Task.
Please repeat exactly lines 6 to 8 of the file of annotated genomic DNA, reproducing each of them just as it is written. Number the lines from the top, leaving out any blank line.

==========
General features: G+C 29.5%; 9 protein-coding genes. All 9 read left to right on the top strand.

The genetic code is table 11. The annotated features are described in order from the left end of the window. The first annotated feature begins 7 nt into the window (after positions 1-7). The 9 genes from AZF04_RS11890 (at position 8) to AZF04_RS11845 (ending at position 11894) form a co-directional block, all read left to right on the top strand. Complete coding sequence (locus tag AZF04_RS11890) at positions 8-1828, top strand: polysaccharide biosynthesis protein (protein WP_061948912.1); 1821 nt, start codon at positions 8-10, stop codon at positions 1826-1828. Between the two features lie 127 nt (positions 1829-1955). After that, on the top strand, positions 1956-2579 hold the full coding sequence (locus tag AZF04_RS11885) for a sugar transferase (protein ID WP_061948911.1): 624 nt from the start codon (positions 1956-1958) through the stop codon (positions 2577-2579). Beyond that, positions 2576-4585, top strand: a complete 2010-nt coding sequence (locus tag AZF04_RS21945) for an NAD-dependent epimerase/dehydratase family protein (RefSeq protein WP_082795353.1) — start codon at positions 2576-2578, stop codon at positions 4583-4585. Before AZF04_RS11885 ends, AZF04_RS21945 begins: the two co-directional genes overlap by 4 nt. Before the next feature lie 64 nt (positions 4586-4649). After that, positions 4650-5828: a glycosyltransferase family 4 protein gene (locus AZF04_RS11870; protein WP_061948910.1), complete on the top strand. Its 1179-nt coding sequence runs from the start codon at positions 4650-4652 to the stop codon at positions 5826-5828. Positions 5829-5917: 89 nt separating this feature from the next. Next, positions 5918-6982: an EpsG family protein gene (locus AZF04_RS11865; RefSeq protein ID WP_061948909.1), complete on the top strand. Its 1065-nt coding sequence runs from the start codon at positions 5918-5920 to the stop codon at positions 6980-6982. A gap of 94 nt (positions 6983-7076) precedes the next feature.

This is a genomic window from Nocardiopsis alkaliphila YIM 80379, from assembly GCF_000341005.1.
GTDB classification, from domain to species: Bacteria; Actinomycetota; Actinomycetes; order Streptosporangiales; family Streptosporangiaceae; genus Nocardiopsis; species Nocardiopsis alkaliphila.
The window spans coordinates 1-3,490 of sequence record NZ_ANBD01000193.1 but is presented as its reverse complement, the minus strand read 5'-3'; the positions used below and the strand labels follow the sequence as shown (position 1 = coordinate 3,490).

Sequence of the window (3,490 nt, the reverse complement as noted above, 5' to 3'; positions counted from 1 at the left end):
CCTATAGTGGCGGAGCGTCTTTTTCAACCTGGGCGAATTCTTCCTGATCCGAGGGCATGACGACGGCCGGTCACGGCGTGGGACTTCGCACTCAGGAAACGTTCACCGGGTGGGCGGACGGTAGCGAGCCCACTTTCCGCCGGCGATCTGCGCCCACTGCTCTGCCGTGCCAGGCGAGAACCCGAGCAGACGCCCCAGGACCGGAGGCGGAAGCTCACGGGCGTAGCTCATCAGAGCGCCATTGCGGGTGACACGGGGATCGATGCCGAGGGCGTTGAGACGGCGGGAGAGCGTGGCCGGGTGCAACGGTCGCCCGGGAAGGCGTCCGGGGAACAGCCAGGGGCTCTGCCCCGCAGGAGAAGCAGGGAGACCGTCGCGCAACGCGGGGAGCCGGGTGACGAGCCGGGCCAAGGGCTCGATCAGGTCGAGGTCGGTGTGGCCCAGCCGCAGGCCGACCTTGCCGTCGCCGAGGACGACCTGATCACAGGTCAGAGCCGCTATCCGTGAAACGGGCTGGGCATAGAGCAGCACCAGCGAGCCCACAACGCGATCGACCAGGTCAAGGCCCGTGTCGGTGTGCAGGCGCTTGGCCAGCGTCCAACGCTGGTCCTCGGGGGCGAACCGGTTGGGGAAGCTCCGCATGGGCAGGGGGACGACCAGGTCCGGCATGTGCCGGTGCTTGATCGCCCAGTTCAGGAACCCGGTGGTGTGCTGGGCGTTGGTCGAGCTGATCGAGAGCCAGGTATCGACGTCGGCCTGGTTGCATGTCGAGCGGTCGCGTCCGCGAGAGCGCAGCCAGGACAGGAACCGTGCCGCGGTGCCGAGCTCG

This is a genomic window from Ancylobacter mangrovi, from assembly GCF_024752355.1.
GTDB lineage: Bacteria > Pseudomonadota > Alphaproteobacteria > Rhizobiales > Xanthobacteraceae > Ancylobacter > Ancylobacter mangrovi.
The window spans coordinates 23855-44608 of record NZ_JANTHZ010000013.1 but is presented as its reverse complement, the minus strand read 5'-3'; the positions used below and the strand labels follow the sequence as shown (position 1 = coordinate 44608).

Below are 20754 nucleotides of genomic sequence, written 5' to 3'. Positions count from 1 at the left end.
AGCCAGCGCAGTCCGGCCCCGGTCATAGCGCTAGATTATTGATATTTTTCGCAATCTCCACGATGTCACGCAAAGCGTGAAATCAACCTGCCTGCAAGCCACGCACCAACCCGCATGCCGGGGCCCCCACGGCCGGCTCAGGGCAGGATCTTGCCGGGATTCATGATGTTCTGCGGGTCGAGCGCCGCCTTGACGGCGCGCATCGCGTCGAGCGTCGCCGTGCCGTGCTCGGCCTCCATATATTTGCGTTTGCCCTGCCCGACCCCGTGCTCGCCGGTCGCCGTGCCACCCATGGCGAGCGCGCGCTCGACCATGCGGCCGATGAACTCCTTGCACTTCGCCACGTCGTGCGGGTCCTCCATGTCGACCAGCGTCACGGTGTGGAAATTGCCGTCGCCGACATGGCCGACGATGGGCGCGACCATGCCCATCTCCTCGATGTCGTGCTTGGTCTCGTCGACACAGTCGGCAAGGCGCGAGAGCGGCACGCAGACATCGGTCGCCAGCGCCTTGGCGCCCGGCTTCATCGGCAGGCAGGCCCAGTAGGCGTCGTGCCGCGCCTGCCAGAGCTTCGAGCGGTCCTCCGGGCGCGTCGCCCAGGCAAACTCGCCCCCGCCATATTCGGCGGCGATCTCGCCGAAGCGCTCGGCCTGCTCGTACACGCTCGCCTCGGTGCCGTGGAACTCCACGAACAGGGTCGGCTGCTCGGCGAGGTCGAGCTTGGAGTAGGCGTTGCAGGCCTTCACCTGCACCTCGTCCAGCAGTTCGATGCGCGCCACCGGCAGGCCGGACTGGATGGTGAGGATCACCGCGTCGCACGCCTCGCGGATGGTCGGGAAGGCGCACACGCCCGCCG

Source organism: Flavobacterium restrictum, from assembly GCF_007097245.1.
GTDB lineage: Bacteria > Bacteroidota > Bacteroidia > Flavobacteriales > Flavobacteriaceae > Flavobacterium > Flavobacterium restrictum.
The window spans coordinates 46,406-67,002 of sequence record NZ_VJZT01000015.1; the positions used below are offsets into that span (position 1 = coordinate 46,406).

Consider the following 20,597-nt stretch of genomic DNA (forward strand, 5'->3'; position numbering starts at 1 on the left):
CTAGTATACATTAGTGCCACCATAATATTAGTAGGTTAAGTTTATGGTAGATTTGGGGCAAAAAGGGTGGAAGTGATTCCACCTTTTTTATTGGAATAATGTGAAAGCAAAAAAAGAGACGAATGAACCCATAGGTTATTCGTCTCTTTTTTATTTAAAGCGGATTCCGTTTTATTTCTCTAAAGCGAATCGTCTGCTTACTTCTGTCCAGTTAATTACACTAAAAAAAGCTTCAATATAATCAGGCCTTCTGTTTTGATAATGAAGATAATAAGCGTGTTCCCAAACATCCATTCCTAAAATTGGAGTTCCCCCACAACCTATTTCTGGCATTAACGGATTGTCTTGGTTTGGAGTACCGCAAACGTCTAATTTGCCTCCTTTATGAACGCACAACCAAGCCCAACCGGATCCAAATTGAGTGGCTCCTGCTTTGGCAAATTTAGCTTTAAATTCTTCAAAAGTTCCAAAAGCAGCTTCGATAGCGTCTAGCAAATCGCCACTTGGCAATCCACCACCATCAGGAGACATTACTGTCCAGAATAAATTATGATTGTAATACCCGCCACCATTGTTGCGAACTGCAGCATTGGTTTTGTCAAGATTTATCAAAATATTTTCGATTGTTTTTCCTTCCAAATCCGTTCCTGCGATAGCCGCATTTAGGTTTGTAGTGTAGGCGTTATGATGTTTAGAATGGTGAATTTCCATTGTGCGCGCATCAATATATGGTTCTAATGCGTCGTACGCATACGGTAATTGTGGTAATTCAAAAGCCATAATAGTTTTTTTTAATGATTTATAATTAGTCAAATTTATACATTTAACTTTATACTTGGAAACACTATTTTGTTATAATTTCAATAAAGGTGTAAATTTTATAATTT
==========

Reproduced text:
Sequence of the window (3,490 nt, the reverse complement as noted above, 5' to 3'; positions counted from 1 at the left end):
CCTATAGTGGCGGAGCGTCTTTTTCAACCTGGGCGAATTCTTCCTGATCCGAGGGCATGACGACGGCCGGTCACGGCGTGGGACTTCGCACTCAGGAAACGTTCACCGGGTGGGCGGACGGTAGCGAGCCCACTTTCCGCCGGCGATCTGCGCCCACTGCTCTGCCGTGCCAGGCGAGAACCCGAGCAGACGCCCCAGGACCGGAGGCGGAAGCTCACGGGCGTAGCTCATCAGAGCGCCATTGCGGGTGACACGGGGATCGATGCCGAGGGCGTTGAGACGGCGGGAGAGCGTGGCCGGGTGCAACGGTCGCCCGGGAAGGCGTCCGGGGAACAGCCAGGGGCTCTGCCCCGCAGGAGAAGCAGGGAGACCGTCGCGCAACGCGGGGAGCCGGGTGACGAGCCGGGCCAAGGGCTCGATCAGGTCGAGGTCGGTGTGGCCCAGCCGCAGGCCGACCTTGCCGTCGCCGAGGACGACCTGATCACAGGTCAGAGCCGCTATCCGTGAAACGGGCTGGGCATAGAGCAGCACCAGCGAGCCCACAACGCGATCGACCAGGTCAAGGCCCGTGTCGGTGTGCAGGCGCTTGGCCAGCGTCCAACGCTGGTCCTCGGGGGCGAACCGGTTGGGGAAGCTCCGCATGGGCAGGGGGACGACCAGGTCCGGCATGTGCCGGTGCTTGATCGCCCAGTTCAGGAACCCGGTGGTGTGCTGGGCGTTGGTCGAGCTGATCGAGAGCCAGGTATCGACGTCGGCCTGGTTGCATGTCGAGCGGTCGCGTCCGCGAGAGCGCAGCCAGGACAGGAACCGTGCCGCGGTGCCGAGCTCG

This is a genomic window from Ancylobacter mangrovi, from assembly GCF_024752355.1.